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The Handbook of International Trade and Finance: The Complete Guide to Risk Management, International Payments and Currency Management, Bonds and Guar

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For anyone involved in international sales, finance, shipping and administration, or for those studying for academic or professional qualifications in international trade, The Handbook of International Trade & Finance offers an extensive and topical explanation of the key finance areas - including risk management, international payments and currency management. This essential reference resource provides the information necessary to help you to reduce risks and improve cash flow, identify the most competitive finance alternatives, structure the best payment terms, and minimize finance and transaction costs. This fully revised and updated 3rd edition also describes the negotiating process from the perspectives of both the buyer and the seller, providing valuable insight into the complete financing process, and covering key topics such as: - trade risks and risk assessment - export credit insurance - methods of payment - trade finance - bonds, guarantees and standby letters of credit - terms of payment - currency risk managementThe Handbook gives a complete and thorough assessment of all the issues involved in constructing, financing and completing a cross-border transaction and is an indispensable guide for anyone who deals with international trade.

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01 Trade risks and risk assessment

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Trade risks and risk assessment

International trade practices

All forms of business contain elements of risk, but when it comes to international trade, the risk profile enters a new dimension. Internationally, you seldom have common laws that can support the transaction, as would be the case within one country. Instead, established trade practices and conventions are used to settle the undertakings made by the parties. The main sources for international trade practices are publications issued by the International Chamber of Commerce (ICC), which will be referred to many times throughout this book.

Successful trade transactions, therefore, depend on a knowledge of these established practices and ensuring that the undertakings in the individual contract are in line with such practices. This is why it is crucial for the seller to have started with a correct risk assessment before entering into the transaction. Sometimes, however, the circumstances in a particular case are so obvious that one hardly thinks of it as a risk assessment, whereas in other situations a thorough risk assessment needs to be done.

 

02 Methods of payment

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Methods of payment

Different methods of payment

The method of payment determines how payment is going to be made, ie the obligations that rest with both buyer and seller in relation to monetary settlement. However, the method of payment also determines directly or indirectly the role the banks will have in that settlement.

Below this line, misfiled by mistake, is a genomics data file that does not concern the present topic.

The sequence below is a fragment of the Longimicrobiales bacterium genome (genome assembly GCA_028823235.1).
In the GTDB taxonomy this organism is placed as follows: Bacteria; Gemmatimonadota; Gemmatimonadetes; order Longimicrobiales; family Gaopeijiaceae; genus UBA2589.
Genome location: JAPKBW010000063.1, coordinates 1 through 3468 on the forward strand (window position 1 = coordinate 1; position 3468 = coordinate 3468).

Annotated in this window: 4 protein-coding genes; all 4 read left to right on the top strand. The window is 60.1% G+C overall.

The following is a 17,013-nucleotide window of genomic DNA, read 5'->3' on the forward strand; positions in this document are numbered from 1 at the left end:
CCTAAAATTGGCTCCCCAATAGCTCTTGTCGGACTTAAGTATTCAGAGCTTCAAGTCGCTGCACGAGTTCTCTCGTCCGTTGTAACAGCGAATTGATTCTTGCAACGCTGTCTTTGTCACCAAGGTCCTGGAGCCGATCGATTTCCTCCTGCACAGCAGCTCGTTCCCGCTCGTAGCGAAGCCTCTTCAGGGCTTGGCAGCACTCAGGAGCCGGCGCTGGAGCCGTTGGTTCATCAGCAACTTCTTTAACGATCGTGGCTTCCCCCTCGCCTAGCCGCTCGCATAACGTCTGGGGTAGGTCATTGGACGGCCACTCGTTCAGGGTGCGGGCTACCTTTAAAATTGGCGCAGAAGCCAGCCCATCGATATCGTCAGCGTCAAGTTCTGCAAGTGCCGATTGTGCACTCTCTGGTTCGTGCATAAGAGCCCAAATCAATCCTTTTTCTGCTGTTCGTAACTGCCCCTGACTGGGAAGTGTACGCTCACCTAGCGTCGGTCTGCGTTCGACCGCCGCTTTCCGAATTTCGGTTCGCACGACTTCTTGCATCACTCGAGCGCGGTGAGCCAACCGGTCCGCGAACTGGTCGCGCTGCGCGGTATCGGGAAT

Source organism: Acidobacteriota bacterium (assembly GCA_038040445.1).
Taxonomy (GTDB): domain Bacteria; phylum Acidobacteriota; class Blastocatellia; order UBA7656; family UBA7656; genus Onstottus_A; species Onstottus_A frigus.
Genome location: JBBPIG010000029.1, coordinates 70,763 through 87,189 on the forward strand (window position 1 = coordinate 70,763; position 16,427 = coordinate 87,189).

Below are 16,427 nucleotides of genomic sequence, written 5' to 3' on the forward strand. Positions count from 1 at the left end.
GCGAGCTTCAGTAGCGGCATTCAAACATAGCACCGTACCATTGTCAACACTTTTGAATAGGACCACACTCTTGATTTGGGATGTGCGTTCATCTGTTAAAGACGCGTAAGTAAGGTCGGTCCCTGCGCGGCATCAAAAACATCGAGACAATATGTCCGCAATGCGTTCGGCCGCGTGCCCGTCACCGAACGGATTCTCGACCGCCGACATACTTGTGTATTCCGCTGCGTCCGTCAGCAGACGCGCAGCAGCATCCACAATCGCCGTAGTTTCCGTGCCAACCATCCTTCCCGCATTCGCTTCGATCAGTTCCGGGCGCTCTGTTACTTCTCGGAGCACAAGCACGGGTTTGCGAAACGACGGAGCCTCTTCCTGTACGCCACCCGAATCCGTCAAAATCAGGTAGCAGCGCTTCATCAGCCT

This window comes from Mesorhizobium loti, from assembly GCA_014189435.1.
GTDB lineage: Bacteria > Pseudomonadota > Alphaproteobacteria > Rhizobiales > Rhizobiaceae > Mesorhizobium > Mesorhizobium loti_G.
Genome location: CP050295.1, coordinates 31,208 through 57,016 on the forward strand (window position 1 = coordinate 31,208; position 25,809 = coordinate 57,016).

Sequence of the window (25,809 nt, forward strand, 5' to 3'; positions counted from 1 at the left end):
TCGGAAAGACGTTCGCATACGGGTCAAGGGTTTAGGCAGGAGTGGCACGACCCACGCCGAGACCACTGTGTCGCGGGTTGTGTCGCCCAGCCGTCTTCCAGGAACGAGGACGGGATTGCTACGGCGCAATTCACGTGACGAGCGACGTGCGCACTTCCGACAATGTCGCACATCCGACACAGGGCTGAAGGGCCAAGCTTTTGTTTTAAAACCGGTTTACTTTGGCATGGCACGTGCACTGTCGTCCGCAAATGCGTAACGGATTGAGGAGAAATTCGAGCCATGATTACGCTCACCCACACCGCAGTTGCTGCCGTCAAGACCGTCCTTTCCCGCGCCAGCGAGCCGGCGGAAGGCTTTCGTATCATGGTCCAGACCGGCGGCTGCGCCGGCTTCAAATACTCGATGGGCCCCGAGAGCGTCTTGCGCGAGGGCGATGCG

Methods of payment and terms of payment

These two expressions are sometimes used synonymously, but in this book they have been kept separate.

Methods of payment represents the defined form of how the payment shall be made, ie on open account payment terms through a bank transfer, or through documentary collection or letter of credit.

Terms of payment defines the detailed obligations of both commercial parties in relation to the payment, not only the form of payment and when and where this payment shall be made by the buyer, but also the obligations of the seller: to deliver according to the contract and, for example, to arrange stipulated guarantees or other undertakings prior to or after delivery.

 

03 Bonds, guarantees and standby letters of credit

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Bonds, guarantees and standby letters of credit

The use of bonds and guarantees

In international trade it has become increasingly common for either or both parties to demand separate undertakings, usually in the form of bonds, guarantees or standby letters of credit, covering the obligations assumed by the other party.

It could be the sellers delivery obligations that have to be secured by a guarantee issued by their bank, or the seller receiving a guarantee covering the payment obligations of the buyer. In any case, this undertaking is often the glue that holds a deal together, a deal that might not otherwise materialize owing to the inherent latent risks involved. This is most common for transactions that, apart from delivery, also cover installation, future performance, warranty periods or similar undertakings, when the parties are mutually dependent on each other, often for a long period.

In certain cases, particularly with more straightforward deals or in combination with a simple service and/or performance, it is often enough that the seller, or the parent or group/company, issues these bonds/guarantees particularly if the seller is part of a larger or well-known group. However, in most cases, they have to be issued by a separate party, normally in the form of a bank guarantee or an insurance bond (from an insurance company) or as a standby L/C (issued by a bank).

 

04 Currency risk management

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Currency risk management

Currency risk

Since the early 1970s, when the system of fixed currency rates finally collapsed, exchange rates between most countries have more or less floated. The possibility of coordinating alternative exchange systems along with the political ambition to do so has decreased over time, based on the realization that currency cooperation, in any meaningful sense, depends on close economic and financial cooperation.